She gets up and reaches for his hand. “I won’t let you down, Andy, I promise.”
He, reluctantly, returns it. “Now, you have a job to do. Get the hell out of my office.”
“Yes, sir!” she states emphatically. As she walks back to her desk, he’s shooting daggers at her.
“I meant what I said,” he later tells the interviewer, “I don’t want to see her fail at her job. But I would like to see her fail at other things.” He then gives a sinister, toothy, Bernard grin.
In true Michael Scott fashion, Andy interrupts the entire work day just for them to do a dumb activity, only this time it’s outdoors. It was called ‘slack lining’, and although he never mentions anyone by name in his motivational introduction to the activity, she knows where this was going. After being motivated by her coworkers, doing it in heels no less, he just pushes her down with a proud “You suck!”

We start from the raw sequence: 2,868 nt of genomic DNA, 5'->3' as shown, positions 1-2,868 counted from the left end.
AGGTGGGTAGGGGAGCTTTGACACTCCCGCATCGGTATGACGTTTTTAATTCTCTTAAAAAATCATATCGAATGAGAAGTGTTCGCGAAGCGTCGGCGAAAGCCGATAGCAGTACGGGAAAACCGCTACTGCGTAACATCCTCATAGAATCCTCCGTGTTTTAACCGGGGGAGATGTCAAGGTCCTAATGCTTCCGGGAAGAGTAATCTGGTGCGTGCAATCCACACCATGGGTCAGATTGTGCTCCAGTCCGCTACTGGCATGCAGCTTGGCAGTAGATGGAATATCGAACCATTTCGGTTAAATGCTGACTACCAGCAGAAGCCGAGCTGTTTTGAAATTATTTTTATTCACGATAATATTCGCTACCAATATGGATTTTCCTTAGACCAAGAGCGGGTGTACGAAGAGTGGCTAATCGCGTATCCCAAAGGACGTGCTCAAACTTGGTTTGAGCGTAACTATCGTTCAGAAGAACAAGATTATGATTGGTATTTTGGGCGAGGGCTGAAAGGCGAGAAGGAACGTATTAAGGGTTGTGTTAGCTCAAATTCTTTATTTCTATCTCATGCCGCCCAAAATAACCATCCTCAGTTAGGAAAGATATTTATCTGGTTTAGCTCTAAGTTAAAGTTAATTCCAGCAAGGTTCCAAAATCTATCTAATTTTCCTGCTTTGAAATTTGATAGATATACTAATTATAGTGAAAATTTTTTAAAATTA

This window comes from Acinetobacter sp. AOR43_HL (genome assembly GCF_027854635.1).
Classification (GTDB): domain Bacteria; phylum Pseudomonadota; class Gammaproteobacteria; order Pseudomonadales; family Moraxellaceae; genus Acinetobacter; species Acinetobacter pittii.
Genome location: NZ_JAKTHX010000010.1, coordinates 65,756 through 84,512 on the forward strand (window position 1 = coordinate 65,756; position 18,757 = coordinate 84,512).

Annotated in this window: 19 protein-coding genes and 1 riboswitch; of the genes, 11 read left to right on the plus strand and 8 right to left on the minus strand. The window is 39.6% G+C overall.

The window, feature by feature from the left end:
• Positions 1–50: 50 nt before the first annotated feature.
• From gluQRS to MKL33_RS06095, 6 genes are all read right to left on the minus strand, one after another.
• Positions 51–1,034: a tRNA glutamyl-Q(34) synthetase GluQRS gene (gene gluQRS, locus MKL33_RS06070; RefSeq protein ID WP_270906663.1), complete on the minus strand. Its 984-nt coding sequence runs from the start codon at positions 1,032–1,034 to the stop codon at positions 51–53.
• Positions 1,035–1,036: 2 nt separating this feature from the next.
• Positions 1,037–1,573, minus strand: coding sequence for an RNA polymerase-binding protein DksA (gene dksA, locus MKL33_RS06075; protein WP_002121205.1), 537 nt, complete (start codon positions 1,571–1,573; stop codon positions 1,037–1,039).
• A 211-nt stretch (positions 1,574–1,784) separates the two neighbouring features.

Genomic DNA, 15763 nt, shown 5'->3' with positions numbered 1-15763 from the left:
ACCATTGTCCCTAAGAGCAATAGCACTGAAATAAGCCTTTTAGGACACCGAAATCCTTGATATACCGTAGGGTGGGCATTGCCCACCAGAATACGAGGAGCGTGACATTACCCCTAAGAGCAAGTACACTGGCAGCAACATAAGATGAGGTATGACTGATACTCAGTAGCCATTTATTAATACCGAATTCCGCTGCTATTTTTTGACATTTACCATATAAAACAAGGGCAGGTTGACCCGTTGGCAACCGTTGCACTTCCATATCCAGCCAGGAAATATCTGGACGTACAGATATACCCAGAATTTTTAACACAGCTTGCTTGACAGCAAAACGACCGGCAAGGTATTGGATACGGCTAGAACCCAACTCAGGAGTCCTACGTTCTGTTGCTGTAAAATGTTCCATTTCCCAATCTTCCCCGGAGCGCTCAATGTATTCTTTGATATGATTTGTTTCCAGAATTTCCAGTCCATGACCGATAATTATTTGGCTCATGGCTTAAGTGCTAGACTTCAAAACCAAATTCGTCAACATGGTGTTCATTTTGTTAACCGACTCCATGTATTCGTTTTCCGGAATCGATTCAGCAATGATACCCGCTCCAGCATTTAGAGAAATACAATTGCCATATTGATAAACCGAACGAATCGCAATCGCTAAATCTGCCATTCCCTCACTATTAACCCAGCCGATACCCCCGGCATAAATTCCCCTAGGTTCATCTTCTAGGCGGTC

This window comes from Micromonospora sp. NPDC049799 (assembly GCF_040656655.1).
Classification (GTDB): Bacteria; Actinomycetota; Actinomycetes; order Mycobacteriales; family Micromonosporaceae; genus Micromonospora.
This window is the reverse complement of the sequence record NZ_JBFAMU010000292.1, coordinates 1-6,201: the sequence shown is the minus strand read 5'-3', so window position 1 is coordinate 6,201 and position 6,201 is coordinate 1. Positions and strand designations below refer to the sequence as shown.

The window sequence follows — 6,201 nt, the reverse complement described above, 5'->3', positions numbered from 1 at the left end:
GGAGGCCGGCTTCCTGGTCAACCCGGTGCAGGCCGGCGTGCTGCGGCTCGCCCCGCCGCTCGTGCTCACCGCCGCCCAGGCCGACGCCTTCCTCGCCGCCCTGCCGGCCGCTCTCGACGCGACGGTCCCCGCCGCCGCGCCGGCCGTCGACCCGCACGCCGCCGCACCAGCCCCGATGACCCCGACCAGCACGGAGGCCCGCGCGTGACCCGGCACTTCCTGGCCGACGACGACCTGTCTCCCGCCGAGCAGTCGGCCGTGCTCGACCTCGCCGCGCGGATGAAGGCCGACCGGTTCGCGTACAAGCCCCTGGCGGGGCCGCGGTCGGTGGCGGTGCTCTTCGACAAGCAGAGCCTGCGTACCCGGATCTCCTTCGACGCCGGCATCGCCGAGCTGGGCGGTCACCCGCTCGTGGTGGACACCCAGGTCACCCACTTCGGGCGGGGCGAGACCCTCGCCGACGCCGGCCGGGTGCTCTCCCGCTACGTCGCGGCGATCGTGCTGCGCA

The others just watch her in mutual embarrassment. Pam has half a mind to chew him out (she kinda sees her as a friend, after all) but she knows someone else would eventually do it. Most likely Erin, who just looks at him in shock. She knows Nellie is not his favorite person, and for good reason. But why go out of his way to make her unhappy?
He plans to surround her desk with waste baskets, but Erin points out that it’ll distract her from doing her job. He begrudgingly concedes and puts them back in their place.
“Hello, I’m Clark, I’m 22 years young, and I’m the new temp here.” He shrugs. “And that’s it really.”
Clark Green is a bright young lad. He’s smart, driven, helpful, and creative. Many call him Dwight Jr. behind his back because, if you squint hard enough, he would resemble a Schrute.
But that’s not what makes him Dwight Jr.
What makes him Dwight Jr. is his passion for the paper-selling business. He was a sheltered child. He’s not very good with people skills, is quiet, and can be very awkward (not unlike Dwight himself). However, his reason for wanting to sell paper of all things is because he loves paper. To him, one can do anything with it. Computers can’t recreate a genuine hand-written message, or a beautiful painting, or a physical piece of sculpture. Paper is vital to all of that. And he wants to provide that experience to as many people as possible.